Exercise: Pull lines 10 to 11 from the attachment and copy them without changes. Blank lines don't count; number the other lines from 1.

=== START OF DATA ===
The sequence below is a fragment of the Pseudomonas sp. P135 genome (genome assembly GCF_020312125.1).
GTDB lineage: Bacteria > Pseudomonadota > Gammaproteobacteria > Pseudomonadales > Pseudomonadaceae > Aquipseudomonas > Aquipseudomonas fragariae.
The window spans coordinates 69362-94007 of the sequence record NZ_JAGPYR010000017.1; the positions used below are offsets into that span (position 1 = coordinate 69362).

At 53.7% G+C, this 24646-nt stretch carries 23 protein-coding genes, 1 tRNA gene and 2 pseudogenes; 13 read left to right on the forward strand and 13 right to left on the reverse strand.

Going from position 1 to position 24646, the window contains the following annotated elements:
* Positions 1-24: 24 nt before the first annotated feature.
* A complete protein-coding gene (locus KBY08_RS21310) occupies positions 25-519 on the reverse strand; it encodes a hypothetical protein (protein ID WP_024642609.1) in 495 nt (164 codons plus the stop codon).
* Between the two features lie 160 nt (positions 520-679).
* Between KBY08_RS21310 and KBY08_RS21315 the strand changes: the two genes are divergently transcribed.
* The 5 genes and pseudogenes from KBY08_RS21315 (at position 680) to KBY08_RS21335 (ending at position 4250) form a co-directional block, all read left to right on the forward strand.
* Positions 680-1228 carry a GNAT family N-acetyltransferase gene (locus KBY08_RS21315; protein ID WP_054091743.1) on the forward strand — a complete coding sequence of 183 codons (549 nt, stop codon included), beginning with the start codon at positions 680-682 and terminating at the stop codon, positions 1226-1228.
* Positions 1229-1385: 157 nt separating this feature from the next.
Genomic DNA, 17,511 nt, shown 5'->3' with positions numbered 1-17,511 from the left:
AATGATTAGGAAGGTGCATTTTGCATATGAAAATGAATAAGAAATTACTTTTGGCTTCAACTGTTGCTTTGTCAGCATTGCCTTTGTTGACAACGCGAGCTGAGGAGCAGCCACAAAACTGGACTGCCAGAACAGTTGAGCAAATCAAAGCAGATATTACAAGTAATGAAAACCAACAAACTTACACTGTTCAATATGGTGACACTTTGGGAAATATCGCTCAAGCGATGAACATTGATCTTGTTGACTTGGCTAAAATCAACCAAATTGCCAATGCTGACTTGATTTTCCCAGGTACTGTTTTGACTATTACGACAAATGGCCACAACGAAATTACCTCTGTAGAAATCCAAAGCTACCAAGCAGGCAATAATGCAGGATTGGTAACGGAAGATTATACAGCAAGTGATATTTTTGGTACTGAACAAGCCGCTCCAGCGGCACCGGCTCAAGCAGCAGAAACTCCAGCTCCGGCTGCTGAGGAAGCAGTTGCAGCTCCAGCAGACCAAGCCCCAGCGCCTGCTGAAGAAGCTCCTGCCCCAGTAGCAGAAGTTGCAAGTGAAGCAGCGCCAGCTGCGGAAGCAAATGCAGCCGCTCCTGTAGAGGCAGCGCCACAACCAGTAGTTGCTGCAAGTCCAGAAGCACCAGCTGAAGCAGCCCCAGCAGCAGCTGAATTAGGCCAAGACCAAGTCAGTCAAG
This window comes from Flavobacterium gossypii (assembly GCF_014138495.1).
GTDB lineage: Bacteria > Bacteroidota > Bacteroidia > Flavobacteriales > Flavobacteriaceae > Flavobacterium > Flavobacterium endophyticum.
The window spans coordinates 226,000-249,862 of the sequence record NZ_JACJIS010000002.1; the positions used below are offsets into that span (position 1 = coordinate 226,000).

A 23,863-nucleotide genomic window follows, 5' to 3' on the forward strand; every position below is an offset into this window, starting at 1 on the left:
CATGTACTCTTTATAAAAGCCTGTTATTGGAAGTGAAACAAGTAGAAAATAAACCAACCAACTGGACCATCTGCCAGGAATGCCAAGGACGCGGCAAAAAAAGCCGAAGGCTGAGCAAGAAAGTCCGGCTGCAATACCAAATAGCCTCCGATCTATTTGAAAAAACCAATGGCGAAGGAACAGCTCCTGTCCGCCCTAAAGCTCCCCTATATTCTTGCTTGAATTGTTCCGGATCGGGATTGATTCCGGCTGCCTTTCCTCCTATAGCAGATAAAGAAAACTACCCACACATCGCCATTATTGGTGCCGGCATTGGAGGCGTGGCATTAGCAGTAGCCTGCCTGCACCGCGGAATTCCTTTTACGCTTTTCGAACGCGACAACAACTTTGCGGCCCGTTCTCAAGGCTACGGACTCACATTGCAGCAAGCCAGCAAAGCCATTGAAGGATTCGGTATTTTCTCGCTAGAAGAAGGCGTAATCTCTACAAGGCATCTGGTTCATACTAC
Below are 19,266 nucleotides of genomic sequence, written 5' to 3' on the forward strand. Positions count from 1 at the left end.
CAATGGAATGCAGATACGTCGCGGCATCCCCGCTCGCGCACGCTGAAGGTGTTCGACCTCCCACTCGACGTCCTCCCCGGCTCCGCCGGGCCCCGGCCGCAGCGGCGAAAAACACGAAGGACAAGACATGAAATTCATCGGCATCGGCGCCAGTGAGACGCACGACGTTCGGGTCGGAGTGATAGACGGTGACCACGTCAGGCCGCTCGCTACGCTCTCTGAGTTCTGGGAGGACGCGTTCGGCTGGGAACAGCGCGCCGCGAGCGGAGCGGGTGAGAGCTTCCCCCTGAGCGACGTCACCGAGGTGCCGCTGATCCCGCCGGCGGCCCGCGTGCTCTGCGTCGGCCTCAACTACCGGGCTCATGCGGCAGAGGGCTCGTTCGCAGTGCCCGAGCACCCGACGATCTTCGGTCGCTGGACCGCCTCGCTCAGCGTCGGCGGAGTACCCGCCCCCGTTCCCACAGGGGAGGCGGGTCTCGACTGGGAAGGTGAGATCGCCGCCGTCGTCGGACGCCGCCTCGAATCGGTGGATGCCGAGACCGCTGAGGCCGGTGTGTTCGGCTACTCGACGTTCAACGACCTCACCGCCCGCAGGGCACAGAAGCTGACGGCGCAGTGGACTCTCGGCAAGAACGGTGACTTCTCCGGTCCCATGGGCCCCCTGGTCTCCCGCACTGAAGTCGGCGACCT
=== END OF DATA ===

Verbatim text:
* The 5 genes and pseudogenes from KBY08_RS21315 (at position 680) to KBY08_RS21335 (ending at position 4250) form a co-directional block, all read left to right on the forward strand.
* Positions 680-1228 carry a GNAT family N-acetyltransferase gene (locus KBY08_RS21315; protein ID WP_054091743.1) on the forward strand — a complete coding sequence of 183 codons (549 nt, stop codon included), beginning with the start codon at positions 680-682 and terminating at the stop codon, positions 1226-1228.